mrheosuper
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im Curious now

Forgot my pen

Andrew_Debbie
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Updated the candidate list:

LTC 4009
LTC 4012
LTC 4020
LTC 4110
LTC 4020
LTC 4155
LTC 4015

Andrew_Debbie
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I’ve updated the requirements to explicitly mention independent charger circuits. It isn’t safe to run all four slots in parallel from a single charger. While this is obvious, I thought it was worth a brief explanation.

We don’t know the chemistries or the state of charge(SOC) of the 4 cells in the slots. For example LiIon and LiFePo4 have different CV voltages. The charger would end up over or under charging some of the batteries.

Even if all 4 batteries are identical types, we don’t know the SOC.

Imagine what would happen if a fully charged INR18650-30Q was in one slot and a discharged INR18650-30Q was in the second.
The two batteries would be in parallel. The batteries would be connected together with only about 40m ohm load. I = 2V/0.04 ohm = 50A.

50 amps is a bit more than the recommended 4A rapid charge current. I’m not sure what would happen but it wont’t be good.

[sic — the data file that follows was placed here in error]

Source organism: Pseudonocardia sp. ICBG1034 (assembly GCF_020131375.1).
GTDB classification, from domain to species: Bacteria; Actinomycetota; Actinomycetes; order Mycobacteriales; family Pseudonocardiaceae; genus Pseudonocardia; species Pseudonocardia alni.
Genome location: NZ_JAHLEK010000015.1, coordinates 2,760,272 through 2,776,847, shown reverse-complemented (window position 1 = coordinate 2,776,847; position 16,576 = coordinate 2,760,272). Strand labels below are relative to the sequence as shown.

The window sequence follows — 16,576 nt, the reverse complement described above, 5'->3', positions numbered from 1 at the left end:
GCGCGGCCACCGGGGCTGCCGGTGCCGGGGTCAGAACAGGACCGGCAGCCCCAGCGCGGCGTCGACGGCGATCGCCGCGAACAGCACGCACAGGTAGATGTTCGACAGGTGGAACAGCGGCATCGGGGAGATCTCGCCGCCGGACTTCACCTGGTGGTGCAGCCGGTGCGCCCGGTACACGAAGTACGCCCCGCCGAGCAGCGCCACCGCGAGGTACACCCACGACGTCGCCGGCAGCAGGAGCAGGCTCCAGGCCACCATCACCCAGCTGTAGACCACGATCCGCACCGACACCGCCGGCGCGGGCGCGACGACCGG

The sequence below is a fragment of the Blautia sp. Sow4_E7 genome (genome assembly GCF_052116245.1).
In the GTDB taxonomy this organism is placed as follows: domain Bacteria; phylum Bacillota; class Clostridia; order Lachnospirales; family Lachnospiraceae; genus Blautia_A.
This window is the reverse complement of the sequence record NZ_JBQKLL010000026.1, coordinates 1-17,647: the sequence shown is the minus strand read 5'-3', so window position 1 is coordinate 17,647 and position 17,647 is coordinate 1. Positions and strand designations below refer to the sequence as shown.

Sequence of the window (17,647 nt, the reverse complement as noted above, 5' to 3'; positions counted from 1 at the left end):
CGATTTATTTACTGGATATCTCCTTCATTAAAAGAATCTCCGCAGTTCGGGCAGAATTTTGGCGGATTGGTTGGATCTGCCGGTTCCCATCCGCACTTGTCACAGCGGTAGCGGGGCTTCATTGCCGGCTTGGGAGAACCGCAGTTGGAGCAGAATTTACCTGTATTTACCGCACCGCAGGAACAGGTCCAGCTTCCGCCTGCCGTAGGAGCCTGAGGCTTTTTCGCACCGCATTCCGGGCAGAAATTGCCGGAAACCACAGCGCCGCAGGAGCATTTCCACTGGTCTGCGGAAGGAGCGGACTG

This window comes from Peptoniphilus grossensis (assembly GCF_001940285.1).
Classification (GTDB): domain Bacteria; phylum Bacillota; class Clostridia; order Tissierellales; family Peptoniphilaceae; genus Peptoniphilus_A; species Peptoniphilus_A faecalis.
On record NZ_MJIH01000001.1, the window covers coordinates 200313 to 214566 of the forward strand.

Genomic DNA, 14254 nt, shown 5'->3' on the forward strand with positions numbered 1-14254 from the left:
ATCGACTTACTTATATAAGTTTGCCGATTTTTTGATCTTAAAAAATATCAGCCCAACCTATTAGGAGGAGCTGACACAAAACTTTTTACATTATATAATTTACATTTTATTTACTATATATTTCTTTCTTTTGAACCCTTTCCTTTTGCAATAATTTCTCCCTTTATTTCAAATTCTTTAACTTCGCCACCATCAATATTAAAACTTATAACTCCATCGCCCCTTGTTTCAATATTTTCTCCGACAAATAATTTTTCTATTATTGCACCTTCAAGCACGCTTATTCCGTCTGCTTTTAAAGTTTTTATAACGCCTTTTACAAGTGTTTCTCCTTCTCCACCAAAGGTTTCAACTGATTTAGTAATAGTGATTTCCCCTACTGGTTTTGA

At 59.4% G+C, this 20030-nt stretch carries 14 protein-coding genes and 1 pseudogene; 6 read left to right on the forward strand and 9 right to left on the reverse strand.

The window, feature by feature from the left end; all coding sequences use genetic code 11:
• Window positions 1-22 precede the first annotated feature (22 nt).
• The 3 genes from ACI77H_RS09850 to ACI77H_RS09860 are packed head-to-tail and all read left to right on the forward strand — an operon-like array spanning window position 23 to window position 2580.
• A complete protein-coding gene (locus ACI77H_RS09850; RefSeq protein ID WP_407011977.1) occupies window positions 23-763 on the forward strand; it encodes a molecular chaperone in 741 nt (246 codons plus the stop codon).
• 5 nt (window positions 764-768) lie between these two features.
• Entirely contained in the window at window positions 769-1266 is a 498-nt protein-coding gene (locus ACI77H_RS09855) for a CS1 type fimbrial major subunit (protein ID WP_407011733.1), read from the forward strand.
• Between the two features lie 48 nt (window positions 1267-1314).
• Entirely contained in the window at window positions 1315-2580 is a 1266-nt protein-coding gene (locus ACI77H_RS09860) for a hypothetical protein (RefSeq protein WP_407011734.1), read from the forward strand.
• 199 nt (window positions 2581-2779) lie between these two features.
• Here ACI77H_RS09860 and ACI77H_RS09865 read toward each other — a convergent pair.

Of course we could put a protection fuse or resistor between the charger slots, but independent chargers is much better.

Andrew_Debbie
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LTC 4015 looks promising.

http://www.linear.com/product/LTC4015

Datasheet: http://cds.linear.com/docs/en/datasheet/4015fb.pdf

product video:

https://www.youtube.com/watch?v=ishYos8mXEo

I’m going to have a quick look at Maxim, TI and whatever else google finds.

Andrew_Debbie
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mrheosuper
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you look quite lonely, but dont be discouraged and stop posting, keep sharing, i bet there are many people still reading, at least i am

Forgot my pen

Andrew_Debbie
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Texas Instruments has too many choices. Lots of reading ahead.

bq24190 Lithium only.

bq25601
http://www.ti.com/product/bq25601/datasheet

http://www.ti.com/lit/ds/symlink/bq24190.pdf

bq25890 and bq25892 Lithium only.

http://www.ti.com/product/BQ25890

bq25898